Russia-Ukraine war live: Zelenskiy calls for further sanctions and more weapons after latest strikes | Ukraine
Stefano Sannino, Secretary General of the European Union’s European External Action Service, has defended German and US military equipment supplies to Ukraine and criticized Russian President Vladimir Putin for waging war on NATO and the West.
The Associated Press reports that Sannino, speaking at a press conference in Tokyo as part of his Asia-Pacific tour, said that Putin “has moved from the concept of a special operation to the concept of war against NATO and the West.”
He said German and American tank stocks were meant to help Ukrainians defend themselves in a war, not turn them into attackers.
“I think this latest development in terms of arms transfers is just an evolution of the situation and how Russia started to take the war to another stage,” Sannino said. He added that Russia was carrying out “indiscriminate attacks” on civilians and cities, not on military targets.
The EU does not take the war to another stage, but “just gives an opportunity to save lives and allows Ukrainians to defend themselves against these barbaric attacks,” Sannino said.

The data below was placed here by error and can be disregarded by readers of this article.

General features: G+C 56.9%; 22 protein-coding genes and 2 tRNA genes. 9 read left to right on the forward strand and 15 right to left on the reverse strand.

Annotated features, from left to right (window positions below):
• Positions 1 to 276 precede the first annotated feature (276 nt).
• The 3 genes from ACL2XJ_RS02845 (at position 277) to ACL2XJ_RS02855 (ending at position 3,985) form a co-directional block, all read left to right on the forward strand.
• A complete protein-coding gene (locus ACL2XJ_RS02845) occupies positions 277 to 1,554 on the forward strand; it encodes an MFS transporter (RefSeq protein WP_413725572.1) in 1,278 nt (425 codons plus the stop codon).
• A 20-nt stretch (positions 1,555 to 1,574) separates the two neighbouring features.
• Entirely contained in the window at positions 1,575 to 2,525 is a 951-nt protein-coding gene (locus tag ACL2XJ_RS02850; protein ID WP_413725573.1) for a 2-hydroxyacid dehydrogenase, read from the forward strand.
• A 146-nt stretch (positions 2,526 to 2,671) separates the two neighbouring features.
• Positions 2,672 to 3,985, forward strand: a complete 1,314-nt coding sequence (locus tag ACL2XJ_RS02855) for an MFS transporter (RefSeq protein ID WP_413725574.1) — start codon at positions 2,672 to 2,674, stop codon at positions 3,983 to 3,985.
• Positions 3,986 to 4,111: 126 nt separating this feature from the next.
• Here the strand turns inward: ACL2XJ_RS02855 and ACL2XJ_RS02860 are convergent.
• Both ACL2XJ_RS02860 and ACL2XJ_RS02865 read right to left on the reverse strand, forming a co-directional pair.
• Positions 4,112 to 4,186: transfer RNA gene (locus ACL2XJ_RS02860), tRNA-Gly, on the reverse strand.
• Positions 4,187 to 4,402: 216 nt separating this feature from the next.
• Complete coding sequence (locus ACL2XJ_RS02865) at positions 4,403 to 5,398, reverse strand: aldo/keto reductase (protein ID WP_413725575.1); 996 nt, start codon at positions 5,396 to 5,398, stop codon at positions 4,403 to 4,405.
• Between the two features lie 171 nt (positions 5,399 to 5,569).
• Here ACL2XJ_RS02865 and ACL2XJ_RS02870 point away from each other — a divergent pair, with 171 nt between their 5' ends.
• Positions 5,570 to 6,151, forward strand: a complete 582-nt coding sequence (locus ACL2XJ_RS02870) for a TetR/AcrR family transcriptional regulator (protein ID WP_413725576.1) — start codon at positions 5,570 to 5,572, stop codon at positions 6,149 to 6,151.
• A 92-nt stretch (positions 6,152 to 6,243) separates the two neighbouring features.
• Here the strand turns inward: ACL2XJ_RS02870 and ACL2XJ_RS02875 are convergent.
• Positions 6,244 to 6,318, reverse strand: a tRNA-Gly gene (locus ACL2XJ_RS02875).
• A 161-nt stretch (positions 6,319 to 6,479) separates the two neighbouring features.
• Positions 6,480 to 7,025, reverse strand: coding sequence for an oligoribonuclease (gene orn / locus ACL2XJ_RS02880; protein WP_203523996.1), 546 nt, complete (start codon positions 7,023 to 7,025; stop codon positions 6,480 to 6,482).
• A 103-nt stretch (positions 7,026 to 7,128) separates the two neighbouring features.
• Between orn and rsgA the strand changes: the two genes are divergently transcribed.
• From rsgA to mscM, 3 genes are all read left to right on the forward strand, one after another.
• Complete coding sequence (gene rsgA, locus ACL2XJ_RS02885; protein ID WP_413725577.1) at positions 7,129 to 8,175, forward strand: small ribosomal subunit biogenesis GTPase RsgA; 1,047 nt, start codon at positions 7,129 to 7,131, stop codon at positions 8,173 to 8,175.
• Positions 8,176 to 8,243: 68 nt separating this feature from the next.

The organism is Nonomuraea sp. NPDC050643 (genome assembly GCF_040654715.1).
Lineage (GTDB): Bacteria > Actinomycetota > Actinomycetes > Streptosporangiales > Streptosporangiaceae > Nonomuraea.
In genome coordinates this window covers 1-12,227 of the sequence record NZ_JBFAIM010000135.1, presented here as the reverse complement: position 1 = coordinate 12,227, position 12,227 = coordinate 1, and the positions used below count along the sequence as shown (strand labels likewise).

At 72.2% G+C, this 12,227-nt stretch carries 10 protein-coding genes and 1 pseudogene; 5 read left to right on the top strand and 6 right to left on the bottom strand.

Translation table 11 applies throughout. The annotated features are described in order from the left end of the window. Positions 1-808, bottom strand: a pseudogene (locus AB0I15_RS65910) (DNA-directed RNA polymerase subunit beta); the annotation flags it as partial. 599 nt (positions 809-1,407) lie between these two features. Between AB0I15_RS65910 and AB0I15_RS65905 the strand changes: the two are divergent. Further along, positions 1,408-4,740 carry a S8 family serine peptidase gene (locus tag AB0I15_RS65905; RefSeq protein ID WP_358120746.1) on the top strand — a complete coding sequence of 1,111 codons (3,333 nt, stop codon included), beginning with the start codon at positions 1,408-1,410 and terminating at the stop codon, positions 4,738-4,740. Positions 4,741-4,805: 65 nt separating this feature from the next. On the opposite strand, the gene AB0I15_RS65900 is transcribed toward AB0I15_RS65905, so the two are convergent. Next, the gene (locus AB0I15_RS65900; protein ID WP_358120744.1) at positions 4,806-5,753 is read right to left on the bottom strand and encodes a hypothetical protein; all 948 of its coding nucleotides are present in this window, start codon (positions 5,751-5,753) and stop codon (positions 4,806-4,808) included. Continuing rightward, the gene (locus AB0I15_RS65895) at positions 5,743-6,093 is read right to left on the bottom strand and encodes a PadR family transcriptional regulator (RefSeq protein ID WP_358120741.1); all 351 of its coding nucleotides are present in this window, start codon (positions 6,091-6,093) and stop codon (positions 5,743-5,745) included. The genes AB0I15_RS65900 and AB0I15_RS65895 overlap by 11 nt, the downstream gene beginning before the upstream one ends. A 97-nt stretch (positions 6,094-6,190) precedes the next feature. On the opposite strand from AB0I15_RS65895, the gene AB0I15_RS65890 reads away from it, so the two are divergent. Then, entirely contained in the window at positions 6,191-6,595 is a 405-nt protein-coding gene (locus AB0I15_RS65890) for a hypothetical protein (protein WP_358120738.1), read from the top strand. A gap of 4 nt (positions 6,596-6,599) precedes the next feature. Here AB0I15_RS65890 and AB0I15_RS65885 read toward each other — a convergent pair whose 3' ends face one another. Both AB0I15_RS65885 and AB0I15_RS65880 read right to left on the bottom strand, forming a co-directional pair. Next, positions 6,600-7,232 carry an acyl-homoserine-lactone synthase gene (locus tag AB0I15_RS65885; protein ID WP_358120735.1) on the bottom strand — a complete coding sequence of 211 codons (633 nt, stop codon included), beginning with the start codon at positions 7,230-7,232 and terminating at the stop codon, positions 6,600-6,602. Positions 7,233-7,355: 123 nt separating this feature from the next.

Hungary to veto EU nuclear sanctions against Russia
Hungary will veto any European Union sanctions against Russia that affect nuclear power, Prime Minister Viktor Orban told state radio on Friday.
Ukraine has called on the EU-27 to include Russia’s state-owned nuclear energy company Rosatom in sanctions, but Hungary, which has a Russian-built nuclear power plant that it plans to expand with Rosatom, has blocked it.
Reuters reports that Orban repeated in an interview that sanctions on nuclear power “should obviously be vetoed.”
“We will not allow the implementation of the plan to include nuclear energy in the sanctions,” the Hungarian prime minister said. “It’s out of the question.”
State television company of Ukraine “Suspilne” reports that the night passed in Sums area without shelling.
British Ministry of Defense published its latest intelligence briefing on how it sees the situation in Ukraine. In it, he casts doubt on recent Russian claims about military achievements in Zaporozhye and Donetskletter:
Over the past six days, Russian online observers have claimed that Russian troops have advanced significantly, breaking through the defenses of Ukraine in two directions: in the Zaporozhye region near Orikov and 100 km to the east, in the Donetsk region, near Vuhledar.